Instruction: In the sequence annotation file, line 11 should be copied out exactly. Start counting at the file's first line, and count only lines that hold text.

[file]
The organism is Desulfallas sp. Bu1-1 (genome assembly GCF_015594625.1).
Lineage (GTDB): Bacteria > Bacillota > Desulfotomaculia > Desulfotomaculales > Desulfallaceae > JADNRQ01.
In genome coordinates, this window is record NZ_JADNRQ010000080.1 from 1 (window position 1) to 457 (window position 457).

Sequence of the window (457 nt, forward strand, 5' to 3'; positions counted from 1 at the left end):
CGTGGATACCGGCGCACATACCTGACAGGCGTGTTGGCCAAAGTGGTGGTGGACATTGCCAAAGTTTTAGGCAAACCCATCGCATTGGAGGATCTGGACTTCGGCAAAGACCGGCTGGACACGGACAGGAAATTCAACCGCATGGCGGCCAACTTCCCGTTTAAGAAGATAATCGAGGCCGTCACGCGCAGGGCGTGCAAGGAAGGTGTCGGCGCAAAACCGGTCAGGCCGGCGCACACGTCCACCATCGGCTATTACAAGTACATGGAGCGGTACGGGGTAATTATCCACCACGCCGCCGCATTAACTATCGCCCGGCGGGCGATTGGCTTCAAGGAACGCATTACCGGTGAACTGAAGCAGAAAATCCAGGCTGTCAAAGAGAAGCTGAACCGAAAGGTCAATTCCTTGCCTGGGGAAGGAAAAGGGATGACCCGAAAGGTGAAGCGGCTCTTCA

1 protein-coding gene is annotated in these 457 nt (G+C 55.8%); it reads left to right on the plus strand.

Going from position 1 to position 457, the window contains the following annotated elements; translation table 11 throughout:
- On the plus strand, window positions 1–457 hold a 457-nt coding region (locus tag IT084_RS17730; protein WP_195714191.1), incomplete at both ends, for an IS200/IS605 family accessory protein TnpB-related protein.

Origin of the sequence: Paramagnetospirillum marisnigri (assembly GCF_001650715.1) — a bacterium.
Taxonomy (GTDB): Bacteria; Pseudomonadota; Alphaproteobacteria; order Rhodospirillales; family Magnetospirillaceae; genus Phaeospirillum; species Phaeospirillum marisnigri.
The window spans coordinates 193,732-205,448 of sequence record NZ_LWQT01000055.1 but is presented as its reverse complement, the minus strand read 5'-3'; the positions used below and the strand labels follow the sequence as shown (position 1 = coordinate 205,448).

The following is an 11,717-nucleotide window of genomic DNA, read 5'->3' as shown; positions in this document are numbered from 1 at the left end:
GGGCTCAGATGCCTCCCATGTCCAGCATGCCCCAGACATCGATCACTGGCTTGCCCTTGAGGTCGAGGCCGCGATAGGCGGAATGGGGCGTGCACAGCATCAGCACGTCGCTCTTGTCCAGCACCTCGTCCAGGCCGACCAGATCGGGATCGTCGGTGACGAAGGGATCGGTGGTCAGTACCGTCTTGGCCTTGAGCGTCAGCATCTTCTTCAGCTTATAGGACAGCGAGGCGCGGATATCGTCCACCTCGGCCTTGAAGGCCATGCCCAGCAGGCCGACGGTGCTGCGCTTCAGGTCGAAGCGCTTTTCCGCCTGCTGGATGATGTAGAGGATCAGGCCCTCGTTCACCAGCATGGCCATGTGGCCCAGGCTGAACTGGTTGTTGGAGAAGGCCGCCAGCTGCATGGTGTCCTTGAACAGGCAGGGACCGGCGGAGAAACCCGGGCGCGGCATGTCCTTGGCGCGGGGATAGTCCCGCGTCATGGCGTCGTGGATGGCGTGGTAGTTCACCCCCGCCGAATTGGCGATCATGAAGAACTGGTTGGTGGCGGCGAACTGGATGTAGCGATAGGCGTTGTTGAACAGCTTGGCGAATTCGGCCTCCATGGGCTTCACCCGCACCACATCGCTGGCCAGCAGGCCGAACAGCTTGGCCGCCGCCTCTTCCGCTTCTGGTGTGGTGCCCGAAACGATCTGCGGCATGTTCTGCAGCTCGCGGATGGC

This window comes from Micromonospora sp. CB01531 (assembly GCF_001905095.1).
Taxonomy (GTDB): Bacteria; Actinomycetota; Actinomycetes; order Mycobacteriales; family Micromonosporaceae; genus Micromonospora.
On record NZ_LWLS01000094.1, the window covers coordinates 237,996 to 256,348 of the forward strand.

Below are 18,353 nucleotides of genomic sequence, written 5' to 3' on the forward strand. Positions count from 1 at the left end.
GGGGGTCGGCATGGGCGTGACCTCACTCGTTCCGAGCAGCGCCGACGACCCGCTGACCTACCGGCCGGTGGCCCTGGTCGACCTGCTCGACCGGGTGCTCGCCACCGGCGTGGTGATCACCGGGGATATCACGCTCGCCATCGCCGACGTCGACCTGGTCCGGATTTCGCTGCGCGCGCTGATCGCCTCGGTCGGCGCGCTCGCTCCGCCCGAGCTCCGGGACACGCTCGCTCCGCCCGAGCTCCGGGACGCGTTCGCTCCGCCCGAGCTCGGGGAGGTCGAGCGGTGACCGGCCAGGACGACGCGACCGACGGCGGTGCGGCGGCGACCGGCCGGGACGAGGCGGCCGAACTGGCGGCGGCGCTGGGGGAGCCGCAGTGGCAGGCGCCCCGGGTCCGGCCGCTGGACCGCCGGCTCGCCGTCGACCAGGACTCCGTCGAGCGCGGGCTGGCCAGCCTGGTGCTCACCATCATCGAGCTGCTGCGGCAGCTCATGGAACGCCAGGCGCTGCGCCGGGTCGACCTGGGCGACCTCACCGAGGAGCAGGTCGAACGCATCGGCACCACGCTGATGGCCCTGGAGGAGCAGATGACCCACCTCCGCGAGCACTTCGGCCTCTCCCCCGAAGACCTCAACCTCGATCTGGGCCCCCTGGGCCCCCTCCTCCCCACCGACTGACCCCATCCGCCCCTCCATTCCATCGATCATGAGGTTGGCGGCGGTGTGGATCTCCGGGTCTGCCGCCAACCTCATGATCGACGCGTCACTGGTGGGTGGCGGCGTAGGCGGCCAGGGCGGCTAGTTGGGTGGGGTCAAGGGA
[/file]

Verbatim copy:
The window spans coordinates 193,732-205,448 of sequence record NZ_LWQT01000055.1 but is presented as its reverse complement, the minus strand read 5'-3'; the positions used below and the strand labels follow the sequence as shown (position 1 = coordinate 205,448).